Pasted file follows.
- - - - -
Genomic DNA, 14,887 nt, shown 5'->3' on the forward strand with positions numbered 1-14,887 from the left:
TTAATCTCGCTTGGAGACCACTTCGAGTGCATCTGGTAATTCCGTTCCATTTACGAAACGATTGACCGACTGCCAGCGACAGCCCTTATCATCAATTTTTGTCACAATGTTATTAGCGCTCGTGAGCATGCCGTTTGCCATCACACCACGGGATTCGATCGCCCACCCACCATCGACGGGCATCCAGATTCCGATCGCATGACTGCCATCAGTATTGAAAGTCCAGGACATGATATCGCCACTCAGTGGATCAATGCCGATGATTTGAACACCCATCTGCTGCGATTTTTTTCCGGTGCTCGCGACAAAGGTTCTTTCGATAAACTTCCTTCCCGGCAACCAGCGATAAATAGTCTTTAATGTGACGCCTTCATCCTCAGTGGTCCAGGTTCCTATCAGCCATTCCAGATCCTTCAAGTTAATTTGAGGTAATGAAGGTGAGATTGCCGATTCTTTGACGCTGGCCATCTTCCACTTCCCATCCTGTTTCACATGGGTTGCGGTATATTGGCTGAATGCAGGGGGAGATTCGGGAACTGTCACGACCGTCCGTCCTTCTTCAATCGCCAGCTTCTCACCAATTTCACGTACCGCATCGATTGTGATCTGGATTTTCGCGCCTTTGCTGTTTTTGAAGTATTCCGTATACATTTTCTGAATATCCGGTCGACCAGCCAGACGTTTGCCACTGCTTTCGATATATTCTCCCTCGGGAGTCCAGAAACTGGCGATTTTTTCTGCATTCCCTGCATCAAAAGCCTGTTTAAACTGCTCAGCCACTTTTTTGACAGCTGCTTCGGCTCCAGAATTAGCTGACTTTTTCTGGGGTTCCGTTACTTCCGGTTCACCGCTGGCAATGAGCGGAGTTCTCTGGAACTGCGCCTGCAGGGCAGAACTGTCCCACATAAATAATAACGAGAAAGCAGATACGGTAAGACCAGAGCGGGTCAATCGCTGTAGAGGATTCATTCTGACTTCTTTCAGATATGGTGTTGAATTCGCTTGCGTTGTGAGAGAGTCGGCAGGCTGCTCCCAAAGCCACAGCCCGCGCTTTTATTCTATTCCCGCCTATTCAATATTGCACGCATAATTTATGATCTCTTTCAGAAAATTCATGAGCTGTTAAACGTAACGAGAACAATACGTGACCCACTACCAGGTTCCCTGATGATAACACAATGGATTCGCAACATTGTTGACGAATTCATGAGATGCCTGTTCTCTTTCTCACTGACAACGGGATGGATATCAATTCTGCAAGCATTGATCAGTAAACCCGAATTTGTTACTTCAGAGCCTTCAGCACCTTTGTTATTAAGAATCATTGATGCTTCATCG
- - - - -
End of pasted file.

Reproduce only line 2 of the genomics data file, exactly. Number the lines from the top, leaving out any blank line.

TTAATCTCGCTTGGAGACCACTTCGAGTGCATCTGGTAATTCCGTTCCATTTACGAAACGATTGACCGACTGCCAGCGACAGCCCTTATCATCAATTTTTGTCACAATGTTATTAGCGCTCGTGAGCATGCCGTTTGCCATCACACCACGGGATTCGATCGCCCACCCACCATCGACGGGCATCCAGATTCCGATCGCATGACTGCCATCAGTATTGAAAGTCCAGGACATGATATCGCCACTCAGTGGATCAATGCCGATGATTTGAACACCCATCTGCTGCGATTTTTTTCCGGTGCTCGCGACAAAGGTTCTTTCGATAAACTTCCTTCCCGGCAACCAGCGATAAATAGTCTTTAATGTGACGCCTTCATCCTCAGTGGTCCAGGTTCCTATCAGCCATTCCAGATCCTTCAAGTTAATTTGAGGTAATGAAGGTGAGATTGCCGATTCTTTGACGCTGGCCATCTTCCACTTCCCATCCTGTTTCACATGGGTTGCGGTATATTGGCTGAATGCAGGGGGAGATTCGGGAACTGTCACGACCGTCCGTCCTTCTTCAATCGCCAGCTTCTCACCAATTTCACGTACCGCATCGATTGTGATCTGGATTTTCGCGCCTTTGCTGTTTTTGAAGTATTCCGTATACATTTTCTGAATATCCGGTCGACCAGCCAGACGTTTGCCACTGCTTTCGATATATTCTCCCTCGGGAGTCCAGAAACTGGCGATTTTTTCTGCATTCCCTGCATCAAAAGCCTGTTTAAACTGCTCAGCCACTTTTTTGACAGCTGCTTCGGCTCCAGAATTAGCTGACTTTTTCTGGGGTTCCGTTACTTCCGGTTCACCGCTGGCAATGAGCGGAGTTCTCTGGAACTGCGCCTGCAGGGCAGAACTGTCCCACATAAATAATAACGAGAAAGCAGATACGGTAAGACCAGAGCGGGTCAATCGCTGTAGAGGATTCATTCTGACTTCTTTCAGATATGGTGTTGAATTCGCTTGCGTTGTGAGAGAGTCGGCAGGCTGCTCCCAAAGCCACAGCCCGCGCTTTTATTCTATTCCCGCCTATTCAATATTGCACGCATAATTTATGATCTCTTTCAGAAAATTCATGAGCTGTTAAACGTAACGAGAACAATACGTGACCCACTACCAGGTTCCCTGATGATAACACAATGGATTCGCAACATTGTTGACGAATTCATGAGATGCCTGTTCTCTTTCTCACTGACAACGGGATGGATATCAATTCTGCAAGCATTGATCAGTAAACCCGAATTTGTTACTTCAGAGCCTTCAGCACCTTTGTTATTAAGAATCATTGATGCTTCATCG